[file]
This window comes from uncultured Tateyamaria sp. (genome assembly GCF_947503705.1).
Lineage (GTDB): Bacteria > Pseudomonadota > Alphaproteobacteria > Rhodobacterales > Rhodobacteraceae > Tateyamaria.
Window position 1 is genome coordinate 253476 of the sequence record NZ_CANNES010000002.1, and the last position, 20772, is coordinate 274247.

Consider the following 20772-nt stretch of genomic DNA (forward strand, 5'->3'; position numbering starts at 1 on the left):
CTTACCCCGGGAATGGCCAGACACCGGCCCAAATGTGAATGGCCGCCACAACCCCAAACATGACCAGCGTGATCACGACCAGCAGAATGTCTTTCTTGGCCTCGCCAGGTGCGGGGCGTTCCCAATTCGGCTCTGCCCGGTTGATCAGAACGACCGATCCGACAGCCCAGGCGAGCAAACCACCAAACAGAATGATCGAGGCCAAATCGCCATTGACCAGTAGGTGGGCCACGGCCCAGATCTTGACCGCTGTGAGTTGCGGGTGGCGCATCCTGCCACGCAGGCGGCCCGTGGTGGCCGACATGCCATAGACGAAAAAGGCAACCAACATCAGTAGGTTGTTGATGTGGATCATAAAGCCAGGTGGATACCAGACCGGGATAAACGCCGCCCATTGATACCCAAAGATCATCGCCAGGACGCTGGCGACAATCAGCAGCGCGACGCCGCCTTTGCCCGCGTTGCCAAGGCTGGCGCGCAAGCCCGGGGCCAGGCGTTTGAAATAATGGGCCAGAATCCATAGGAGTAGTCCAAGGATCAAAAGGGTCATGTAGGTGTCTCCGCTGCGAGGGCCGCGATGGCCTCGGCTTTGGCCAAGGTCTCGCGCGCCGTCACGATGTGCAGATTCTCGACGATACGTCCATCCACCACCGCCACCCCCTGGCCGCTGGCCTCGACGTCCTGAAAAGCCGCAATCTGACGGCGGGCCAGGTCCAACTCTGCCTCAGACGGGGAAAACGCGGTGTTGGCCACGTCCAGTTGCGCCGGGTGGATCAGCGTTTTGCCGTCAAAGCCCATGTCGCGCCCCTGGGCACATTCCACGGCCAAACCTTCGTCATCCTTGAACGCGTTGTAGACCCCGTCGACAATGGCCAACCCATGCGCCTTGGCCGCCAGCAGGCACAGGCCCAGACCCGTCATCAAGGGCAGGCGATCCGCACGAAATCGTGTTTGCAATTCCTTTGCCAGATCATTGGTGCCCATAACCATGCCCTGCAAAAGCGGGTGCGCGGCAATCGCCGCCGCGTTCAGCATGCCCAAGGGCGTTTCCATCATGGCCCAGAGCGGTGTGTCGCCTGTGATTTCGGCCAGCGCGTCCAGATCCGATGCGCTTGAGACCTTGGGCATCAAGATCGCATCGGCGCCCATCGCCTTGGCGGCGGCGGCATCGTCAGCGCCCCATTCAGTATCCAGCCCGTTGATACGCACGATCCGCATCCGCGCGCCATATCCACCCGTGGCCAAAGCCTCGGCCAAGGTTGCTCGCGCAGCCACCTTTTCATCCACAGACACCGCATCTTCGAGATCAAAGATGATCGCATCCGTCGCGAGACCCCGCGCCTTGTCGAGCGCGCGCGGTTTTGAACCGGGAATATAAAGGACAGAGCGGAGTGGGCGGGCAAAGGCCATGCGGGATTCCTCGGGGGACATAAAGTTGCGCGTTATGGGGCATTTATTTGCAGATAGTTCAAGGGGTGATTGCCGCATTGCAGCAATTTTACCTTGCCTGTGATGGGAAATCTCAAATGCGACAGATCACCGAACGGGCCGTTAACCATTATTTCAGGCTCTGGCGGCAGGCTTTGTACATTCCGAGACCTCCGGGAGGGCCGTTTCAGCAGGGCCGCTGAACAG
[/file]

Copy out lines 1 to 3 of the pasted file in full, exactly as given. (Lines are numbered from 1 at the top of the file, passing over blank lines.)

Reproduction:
This window comes from uncultured Tateyamaria sp. (genome assembly GCF_947503705.1).
Lineage (GTDB): Bacteria > Pseudomonadota > Alphaproteobacteria > Rhodobacterales > Rhodobacteraceae > Tateyamaria.
Window position 1 is genome coordinate 253476 of the sequence record NZ_CANNES010000002.1, and the last position, 20772, is coordinate 274247.